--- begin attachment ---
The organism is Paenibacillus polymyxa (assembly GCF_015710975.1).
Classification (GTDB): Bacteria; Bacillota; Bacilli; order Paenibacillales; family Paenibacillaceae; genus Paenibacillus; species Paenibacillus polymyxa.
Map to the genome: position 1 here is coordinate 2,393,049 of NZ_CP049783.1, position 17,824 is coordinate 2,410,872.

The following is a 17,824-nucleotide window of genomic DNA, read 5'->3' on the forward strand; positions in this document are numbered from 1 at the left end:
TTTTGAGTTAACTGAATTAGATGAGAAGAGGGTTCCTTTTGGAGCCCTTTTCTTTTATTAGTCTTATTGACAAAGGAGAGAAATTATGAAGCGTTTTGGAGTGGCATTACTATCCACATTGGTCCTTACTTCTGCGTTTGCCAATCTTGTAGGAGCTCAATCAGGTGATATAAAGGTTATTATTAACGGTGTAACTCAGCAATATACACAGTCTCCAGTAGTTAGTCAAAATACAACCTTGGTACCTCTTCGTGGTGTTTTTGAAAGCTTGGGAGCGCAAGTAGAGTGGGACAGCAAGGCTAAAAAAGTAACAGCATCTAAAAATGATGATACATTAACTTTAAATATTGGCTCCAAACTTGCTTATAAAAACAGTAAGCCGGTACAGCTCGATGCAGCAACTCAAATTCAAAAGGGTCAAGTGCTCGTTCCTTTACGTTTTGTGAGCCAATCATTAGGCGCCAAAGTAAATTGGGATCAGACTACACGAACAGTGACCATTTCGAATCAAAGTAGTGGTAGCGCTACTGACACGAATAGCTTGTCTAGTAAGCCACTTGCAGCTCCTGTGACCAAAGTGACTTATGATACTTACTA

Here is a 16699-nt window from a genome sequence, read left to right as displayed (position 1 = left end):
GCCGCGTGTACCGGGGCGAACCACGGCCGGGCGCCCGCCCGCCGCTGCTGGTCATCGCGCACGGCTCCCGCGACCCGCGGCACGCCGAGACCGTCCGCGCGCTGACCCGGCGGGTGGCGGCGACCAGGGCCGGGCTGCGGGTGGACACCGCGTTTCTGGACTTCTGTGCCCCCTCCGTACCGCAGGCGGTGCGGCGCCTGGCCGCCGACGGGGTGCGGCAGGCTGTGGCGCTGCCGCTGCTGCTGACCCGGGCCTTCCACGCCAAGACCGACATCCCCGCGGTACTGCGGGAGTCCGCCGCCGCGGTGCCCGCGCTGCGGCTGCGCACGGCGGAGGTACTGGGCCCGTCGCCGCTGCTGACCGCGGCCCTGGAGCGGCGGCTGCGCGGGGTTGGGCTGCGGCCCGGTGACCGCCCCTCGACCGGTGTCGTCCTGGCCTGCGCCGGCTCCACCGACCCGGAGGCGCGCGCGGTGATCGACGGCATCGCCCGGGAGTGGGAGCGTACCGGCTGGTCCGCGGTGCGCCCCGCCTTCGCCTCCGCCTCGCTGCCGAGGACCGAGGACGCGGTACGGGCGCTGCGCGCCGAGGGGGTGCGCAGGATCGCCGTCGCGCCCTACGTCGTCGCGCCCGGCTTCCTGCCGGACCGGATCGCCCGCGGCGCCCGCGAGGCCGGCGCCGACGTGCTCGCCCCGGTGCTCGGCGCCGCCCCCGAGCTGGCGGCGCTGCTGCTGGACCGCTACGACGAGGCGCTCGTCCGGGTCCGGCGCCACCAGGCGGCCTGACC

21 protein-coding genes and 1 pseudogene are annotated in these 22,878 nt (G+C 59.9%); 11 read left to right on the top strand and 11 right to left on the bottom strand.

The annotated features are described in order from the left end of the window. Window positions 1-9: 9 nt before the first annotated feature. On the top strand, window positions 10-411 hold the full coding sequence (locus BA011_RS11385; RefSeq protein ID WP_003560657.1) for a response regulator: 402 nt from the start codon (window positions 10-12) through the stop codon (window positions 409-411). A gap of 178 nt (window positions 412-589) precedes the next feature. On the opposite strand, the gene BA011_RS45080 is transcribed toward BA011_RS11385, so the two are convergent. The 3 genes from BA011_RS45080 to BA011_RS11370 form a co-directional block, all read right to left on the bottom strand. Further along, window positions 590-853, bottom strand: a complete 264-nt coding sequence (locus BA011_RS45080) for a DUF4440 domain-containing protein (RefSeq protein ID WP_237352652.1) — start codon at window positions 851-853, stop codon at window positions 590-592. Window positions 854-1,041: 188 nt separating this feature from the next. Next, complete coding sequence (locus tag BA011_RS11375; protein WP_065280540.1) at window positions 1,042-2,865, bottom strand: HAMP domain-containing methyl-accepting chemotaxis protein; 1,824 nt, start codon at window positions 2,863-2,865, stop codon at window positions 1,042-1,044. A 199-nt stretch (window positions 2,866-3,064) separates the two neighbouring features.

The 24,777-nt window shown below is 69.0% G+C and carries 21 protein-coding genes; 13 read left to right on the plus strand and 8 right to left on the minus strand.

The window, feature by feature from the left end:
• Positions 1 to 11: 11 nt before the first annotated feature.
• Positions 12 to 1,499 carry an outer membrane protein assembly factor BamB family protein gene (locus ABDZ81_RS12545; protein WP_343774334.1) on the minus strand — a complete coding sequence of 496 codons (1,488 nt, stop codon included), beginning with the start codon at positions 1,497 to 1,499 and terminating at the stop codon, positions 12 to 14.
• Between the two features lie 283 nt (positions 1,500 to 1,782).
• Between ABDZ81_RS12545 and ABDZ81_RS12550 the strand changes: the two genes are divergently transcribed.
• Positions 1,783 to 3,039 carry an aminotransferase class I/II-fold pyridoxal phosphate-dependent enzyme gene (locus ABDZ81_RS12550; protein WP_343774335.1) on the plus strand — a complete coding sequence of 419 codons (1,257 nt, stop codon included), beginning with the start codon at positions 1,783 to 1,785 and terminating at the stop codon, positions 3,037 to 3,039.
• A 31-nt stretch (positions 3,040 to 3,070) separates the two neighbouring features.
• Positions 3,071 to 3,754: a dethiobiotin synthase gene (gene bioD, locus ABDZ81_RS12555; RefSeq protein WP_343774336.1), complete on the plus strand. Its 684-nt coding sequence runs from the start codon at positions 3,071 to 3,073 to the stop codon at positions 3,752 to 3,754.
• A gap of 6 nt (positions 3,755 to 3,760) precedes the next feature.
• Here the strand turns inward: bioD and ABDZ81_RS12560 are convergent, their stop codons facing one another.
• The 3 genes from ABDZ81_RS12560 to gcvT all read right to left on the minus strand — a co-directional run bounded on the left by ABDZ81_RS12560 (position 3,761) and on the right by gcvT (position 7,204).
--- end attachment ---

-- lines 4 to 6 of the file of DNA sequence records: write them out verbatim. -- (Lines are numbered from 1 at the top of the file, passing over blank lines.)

The following is a 17,824-nucleotide window of genomic DNA, read 5'->3' on the forward strand; positions in this document are numbered from 1 at the left end:
TTTTGAGTTAACTGAATTAGATGAGAAGAGGGTTCCTTTTGGAGCCCTTTTCTTTTATTAGTCTTATTGACAAAGGAGAGAAATTATGAAGCGTTTTGGAGTGGCATTACTATCCACATTGGTCCTTACTTCTGCGTTTGCCAATCTTGTAGGAGCTCAATCAGGTGATATAAAGGTTATTATTAACGGTGTAACTCAGCAATATACACAGTCTCCAGTAGTTAGTCAAAATACAACCTTGGTACCTCTTCGTGGTGTTTTTGAAAGCTTGGGAGCGCAAGTAGAGTGGGACAGCAAGGCTAAAAAAGTAACAGCATCTAAAAATGATGATACATTAACTTTAAATATTGGCTCCAAACTTGCTTATAAAAACAGTAAGCCGGTACAGCTCGATGCAGCAACTCAAATTCAAAAGGGTCAAGTGCTCGTTCCTTTACGTTTTGTGAGCCAATCATTAGGCGCCAAAGTAAATTGGGATCAGACTACACGAACAGTGACCATTTCGAATCAAAGTAGTGGTAGCGCTACTGACACGAATAGCTTGTCTAGTAAGCCACTTGCAGCTCCTGTGACCAAAGTGACTTATGATACTTACTA

Here is a 16699-nt window from a genome sequence, read left to right as displayed (position 1 = left end):